Rumor has it, the tailor is still missing.

    What does this parable have to do with anything? Well, as far as high tech in general is concerned, it says a great deal. High tech companies in general, and Big Pharma and Biotech in particular, are very high on touting the sophisticated nature of their technologies and products. High tech is best and all that. There is only one problem. If you are in the telecommunications industry, it is certainly true that new technologies make our lives better and more convenient. Certainly, no one wants to go back to actually dialing telephones or depending on snail mail for all our communication needs. But medicines are different–very different. In truth, many of the modern medicines in development are either not necessary or they are vastly over-hyped as far as their effectiveness is concerned.

    Here are a number of examples. A large biotech company recently purchased another biotech company because the latter had a high tech anti-arthritis product on the market and the former company wanted to expand its product portfolio. This happens all the time. This was a multi-billion dollar transaction. Biotech people are highly impressed with themselves, their technologies and the big bucks they get for these prescription drugs. Arthritis drugs are highly desirable because they have to be taken forever. The drugs never really treat the disease–only the symptoms. This particular arthritis drug neutralizes an immune hormone called tumor necrosis factor alpha (TNF-alpha). This is a big word for a very important, yet highly inflammatory immune hormone that is directly involved in the pathogenesis of arthritis. Neutralizing TNF-alpha with a prescription drug sounds like a good idea, but it isn’t. It is better than a poke in the eye with a sharp stick, but doesn’t really deal with the factors that are actually causing the excessive release of TNF-alpha in the joints. If you could block the release of TNF-alpha, which this drug does NOT do, the treatment would be more effective and long term. Unfortunately, the term “long term effectiveness” is not part of the vocabulary of Big Pharma and their Biotech brethren. Short-term effectiveness is much more profitable. Another problem with this drug is that it has to be injected. Ouch! Do we have a more effective, less expensive alternative? Oh, yes.

    There is nothing mystical about inflammation of the joints. There is also nothing mystical about how to treat the inflammation. Aspirin, ibuprofen, acetaminophen and naproxen, all over the counter anti-inflammatory drugs, will reduce the symptoms of arthritis. In the form of a skin lotion, they will accomplish more than symptom relief. They will actually shut down the inflammatory stimuli that are response for releasing excessive amounts of inflammatory hormones, such as TNF-alpha, into the synovial tissues of the joints. These anti-inflammatory agents are not available in lotion form for only one reason. They are 10 to 100 times more potent than oral drugs when administered through the skin. There is also no stomach discomfort associated with a skin or topical delivery system, because these drugs never see the stomach. When 600 mg ibuprofen (Motrin, Advil) is taken orally, it is completely removed from the body in 24 hours. If a gel is made containing the same amount of ibuprofen, 99.5% of the drug is still found in the tissues after 24 hours. If you really want to get something into the body, and keep it there for a prolonged period of time, you introduce it through the skin. If ibuprofen, an important anti-arthritis drug, was available as a lotion with prescription, it would destroy not only the market for TNF-alpha inhibitors, but COX-2 inhibitors, such as Celebrex and Vioxx, as well. These are billion dollar drugs for Big Pharma. These people are not in business for love. They are not going to sell something just because it is effective and cheap, especially if it destroys, and we do mean destroys, the market for their high ticket (expensive) drugs. [Post-script: Ibuprofen has recently been implicated in a two-fold increase in risk of heart attack.]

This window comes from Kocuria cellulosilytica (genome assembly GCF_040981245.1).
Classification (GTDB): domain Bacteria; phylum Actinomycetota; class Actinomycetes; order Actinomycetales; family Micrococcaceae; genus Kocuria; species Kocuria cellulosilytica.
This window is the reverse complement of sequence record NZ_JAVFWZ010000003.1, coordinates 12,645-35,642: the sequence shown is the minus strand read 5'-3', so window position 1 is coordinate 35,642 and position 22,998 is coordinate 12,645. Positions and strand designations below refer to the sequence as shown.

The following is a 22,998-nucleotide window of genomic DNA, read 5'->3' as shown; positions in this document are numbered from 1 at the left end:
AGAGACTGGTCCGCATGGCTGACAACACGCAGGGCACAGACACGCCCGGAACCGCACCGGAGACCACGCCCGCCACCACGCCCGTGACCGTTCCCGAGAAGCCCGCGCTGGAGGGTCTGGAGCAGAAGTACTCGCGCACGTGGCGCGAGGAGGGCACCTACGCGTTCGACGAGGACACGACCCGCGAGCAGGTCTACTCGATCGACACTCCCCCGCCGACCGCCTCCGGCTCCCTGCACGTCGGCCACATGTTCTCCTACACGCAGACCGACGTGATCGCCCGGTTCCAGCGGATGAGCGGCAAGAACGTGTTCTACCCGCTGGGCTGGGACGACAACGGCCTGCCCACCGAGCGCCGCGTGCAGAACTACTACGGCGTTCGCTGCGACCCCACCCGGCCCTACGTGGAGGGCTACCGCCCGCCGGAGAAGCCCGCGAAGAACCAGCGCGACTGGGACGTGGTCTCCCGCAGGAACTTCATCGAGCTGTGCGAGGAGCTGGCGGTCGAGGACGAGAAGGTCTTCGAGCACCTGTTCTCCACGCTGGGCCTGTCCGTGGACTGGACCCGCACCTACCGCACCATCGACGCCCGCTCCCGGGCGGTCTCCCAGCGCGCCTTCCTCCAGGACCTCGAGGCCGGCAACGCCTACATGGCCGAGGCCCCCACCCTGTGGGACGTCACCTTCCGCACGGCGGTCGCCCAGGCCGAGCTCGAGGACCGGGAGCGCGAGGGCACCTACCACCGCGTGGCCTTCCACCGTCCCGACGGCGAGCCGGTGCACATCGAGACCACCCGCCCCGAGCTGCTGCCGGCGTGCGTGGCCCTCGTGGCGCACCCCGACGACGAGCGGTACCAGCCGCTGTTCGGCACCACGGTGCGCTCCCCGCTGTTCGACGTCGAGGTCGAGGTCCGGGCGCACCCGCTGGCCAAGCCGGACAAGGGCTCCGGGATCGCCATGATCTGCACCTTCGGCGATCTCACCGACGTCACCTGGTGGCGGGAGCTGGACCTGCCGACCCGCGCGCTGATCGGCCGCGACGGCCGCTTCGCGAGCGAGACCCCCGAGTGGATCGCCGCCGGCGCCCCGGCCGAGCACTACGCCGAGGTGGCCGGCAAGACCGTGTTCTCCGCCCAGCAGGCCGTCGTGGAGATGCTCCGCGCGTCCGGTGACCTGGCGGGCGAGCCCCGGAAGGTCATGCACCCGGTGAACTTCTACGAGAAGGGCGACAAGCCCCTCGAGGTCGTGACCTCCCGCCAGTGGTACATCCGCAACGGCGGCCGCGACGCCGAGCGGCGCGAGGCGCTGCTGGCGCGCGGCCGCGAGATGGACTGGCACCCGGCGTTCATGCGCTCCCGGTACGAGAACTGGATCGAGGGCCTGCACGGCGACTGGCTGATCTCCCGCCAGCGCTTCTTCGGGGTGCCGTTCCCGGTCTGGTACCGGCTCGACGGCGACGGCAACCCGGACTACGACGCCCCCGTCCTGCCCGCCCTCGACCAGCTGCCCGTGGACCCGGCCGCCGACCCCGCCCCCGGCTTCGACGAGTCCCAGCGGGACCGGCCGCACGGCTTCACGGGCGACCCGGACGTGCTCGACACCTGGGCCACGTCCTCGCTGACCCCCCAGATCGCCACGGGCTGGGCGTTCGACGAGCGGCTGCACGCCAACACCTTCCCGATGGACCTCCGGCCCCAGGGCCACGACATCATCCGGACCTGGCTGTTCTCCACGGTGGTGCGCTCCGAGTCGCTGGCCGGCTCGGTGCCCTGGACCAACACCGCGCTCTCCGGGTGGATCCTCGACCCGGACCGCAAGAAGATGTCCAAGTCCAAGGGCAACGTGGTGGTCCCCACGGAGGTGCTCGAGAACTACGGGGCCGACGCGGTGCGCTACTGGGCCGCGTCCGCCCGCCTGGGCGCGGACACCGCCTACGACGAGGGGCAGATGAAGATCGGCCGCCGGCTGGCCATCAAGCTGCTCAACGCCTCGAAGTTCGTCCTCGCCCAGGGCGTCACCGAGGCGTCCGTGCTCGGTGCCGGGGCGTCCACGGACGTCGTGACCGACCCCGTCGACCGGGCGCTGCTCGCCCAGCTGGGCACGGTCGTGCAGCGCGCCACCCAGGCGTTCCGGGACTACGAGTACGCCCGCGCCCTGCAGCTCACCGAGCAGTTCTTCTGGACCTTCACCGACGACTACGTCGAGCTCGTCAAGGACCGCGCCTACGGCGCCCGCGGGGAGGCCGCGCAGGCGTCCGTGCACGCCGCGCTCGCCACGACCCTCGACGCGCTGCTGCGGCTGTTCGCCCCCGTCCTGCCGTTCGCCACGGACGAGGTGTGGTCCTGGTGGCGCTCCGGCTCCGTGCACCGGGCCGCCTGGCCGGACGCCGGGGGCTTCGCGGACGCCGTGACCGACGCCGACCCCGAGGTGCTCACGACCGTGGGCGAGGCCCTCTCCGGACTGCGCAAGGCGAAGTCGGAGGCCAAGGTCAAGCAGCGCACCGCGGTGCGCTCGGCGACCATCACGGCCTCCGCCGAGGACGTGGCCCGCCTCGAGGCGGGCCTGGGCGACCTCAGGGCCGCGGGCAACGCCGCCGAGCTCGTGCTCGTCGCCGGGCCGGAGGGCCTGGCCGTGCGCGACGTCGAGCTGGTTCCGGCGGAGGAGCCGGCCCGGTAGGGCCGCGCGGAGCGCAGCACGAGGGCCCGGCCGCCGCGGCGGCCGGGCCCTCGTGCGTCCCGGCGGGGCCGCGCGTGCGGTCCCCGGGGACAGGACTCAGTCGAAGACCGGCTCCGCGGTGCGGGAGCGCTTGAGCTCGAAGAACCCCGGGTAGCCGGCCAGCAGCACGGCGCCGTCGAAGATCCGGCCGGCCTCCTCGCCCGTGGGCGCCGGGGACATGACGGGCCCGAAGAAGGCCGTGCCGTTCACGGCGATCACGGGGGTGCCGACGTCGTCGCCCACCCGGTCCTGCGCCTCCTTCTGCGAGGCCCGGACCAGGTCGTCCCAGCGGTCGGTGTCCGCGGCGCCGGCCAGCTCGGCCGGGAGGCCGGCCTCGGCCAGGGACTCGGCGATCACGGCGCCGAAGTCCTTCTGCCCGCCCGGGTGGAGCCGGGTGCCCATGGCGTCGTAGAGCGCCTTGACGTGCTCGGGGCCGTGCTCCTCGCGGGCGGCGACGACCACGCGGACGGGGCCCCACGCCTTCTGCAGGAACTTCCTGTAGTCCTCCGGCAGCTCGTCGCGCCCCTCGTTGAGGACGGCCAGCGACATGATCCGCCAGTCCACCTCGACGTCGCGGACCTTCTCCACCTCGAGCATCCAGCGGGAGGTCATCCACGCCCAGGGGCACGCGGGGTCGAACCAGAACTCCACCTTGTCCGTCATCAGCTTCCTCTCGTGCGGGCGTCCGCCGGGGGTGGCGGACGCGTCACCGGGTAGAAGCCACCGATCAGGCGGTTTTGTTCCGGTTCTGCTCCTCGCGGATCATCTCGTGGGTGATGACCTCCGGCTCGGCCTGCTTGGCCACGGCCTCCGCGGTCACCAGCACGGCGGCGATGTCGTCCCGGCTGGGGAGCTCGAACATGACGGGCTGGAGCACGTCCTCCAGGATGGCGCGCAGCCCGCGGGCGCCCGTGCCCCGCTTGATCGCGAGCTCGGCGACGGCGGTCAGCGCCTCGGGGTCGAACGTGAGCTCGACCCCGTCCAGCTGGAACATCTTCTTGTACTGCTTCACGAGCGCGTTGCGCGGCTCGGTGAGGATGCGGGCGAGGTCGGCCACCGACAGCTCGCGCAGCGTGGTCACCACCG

If you believe any of the ads on TV about the wonders of the drug of the moment, take it with a grain of salt. One more point. Natural, plant derived products more potent than aspirin and ibuprofen combined have been identified in the scientific literature for years.

    Here is another example. A recent report found 409 cancer drugs were in development in the US. Most of these drugs will fail. They will fail not because they don’t work. Some of them might work fine. This isn’t the point. They are expensive and in most cases unnecessary. Three of the most important anti-cancer compounds ever discovered are found in soy, green tea and chili peppers. Do you think this is a joke? It isn’t. Thousands of scientific papers have been published that investigated the anti-cancer properties of an almost endless array of natural products. Turning these natural anti-cancer compounds into prescription drugs is a problem. One of the problems is patentability. They aren’t patentable because the information has been in the public domain for a long time. It doesn’t make any difference if they work. The only consideration is control. Natural products, taken orally, might act to prevent cancer, but they are unlikely to shrink a tumor. If delivered by a route other than oral, their anti-cancer potency is enhanced. Since most of the world cannot afford health care, more and more of these natural products, formulated differently, are going to appear on the market. They are cheap and effective, especially when combined with other natural compounds. Wait and see.